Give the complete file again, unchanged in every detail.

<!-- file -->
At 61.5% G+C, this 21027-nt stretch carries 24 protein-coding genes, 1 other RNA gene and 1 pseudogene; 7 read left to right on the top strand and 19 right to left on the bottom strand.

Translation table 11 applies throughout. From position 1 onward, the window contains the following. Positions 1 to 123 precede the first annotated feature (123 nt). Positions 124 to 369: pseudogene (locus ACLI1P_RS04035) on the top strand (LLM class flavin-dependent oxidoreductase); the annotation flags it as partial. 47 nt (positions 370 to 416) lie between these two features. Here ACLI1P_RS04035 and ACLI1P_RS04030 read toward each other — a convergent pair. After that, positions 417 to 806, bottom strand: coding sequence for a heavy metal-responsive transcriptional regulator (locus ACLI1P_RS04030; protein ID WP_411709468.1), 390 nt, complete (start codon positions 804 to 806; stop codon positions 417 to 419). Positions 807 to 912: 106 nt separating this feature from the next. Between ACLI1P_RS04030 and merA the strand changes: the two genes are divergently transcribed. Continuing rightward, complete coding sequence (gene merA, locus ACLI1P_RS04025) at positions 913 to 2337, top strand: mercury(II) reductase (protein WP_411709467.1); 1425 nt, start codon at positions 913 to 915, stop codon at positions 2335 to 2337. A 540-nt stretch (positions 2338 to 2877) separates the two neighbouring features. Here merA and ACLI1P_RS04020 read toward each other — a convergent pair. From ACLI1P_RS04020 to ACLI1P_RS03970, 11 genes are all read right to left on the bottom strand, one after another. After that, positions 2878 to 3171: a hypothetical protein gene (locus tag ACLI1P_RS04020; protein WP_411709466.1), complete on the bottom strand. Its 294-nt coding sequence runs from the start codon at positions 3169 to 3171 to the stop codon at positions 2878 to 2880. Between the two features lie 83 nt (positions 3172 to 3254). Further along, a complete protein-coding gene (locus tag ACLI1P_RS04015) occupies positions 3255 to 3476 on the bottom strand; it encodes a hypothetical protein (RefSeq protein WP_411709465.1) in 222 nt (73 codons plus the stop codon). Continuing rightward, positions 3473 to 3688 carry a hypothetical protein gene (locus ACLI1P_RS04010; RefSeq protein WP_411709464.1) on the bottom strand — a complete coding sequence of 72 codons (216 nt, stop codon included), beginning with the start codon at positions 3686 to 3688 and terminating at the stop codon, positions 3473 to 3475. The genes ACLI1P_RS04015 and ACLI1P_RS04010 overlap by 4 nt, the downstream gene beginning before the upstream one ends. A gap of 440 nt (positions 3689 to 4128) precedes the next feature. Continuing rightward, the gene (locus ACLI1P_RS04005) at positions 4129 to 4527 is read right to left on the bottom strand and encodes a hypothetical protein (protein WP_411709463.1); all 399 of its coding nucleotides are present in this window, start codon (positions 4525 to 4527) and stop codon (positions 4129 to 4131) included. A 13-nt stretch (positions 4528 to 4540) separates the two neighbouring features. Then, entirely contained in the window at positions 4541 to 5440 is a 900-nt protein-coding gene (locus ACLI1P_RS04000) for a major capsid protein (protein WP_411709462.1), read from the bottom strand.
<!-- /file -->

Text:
At 61.5% G+C, this 21027-nt stretch carries 24 protein-coding genes, 1 other RNA gene and 1 pseudogene; 7 read left to right on the top strand and 19 right to left on the bottom strand.

Translation table 11 applies throughout. From position 1 onward, the window contains the following. Positions 1 to 123 precede the first annotated feature (123 nt). Positions 124 to 369: pseudogene (locus ACLI1P_RS04035) on the top strand (LLM class flavin-dependent oxidoreductase); the annotation flags it as partial. 47 nt (positions 370 to 416) lie between these two features. Here ACLI1P_RS04035 and ACLI1P_RS04030 read toward each other — a convergent pair. After that, positions 417 to 806, bottom strand: coding sequence for a heavy metal-responsive transcriptional regulator (locus ACLI1P_RS04030; protein ID WP_411709468.1), 390 nt, complete (start codon positions 804 to 806; stop codon positions 417 to 419). Positions 807 to 912: 106 nt separating this feature from the next. Between ACLI1P_RS04030 and merA the strand changes: the two genes are divergently transcribed. Continuing rightward, complete coding sequence (gene merA, locus ACLI1P_RS04025) at positions 913 to 2337, top strand: mercury(II) reductase (protein WP_411709467.1); 1425 nt, start codon at positions 913 to 915, stop codon at positions 2335 to 2337. A 540-nt stretch (positions 2338 to 2877) separates the two neighbouring features. Here merA and ACLI1P_RS04020 read toward each other — a convergent pair. From ACLI1P_RS04020 to ACLI1P_RS03970, 11 genes are all read right to left on the bottom strand, one after another. After that, positions 2878 to 3171: a hypothetical protein gene (locus tag ACLI1P_RS04020; protein WP_411709466.1), complete on the bottom strand. Its 294-nt coding sequence runs from the start codon at positions 3169 to 3171 to the stop codon at positions 2878 to 2880. Between the two features lie 83 nt (positions 3172 to 3254). Further along, a complete protein-coding gene (locus tag ACLI1P_RS04015) occupies positions 3255 to 3476 on the bottom strand; it encodes a hypothetical protein (RefSeq protein WP_411709465.1) in 222 nt (73 codons plus the stop codon). Continuing rightward, positions 3473 to 3688 carry a hypothetical protein gene (locus ACLI1P_RS04010; RefSeq protein WP_411709464.1) on the bottom strand — a complete coding sequence of 72 codons (216 nt, stop codon included), beginning with the start codon at positions 3686 to 3688 and terminating at the stop codon, positions 3473 to 3475. The genes ACLI1P_RS04015 and ACLI1P_RS04010 overlap by 4 nt, the downstream gene beginning before the upstream one ends. A gap of 440 nt (positions 3689 to 4128) precedes the next feature. Continuing rightward, the gene (locus ACLI1P_RS04005) at positions 4129 to 4527 is read right to left on the bottom strand and encodes a hypothetical protein (protein WP_411709463.1); all 399 of its coding nucleotides are present in this window, start codon (positions 4525 to 4527) and stop codon (positions 4129 to 4131) included. A 13-nt stretch (positions 4528 to 4540) separates the two neighbouring features. Then, entirely contained in the window at positions 4541 to 5440 is a 900-nt protein-coding gene (locus ACLI1P_RS04000) for a major capsid protein (protein WP_411709462.1), read from the bottom strand.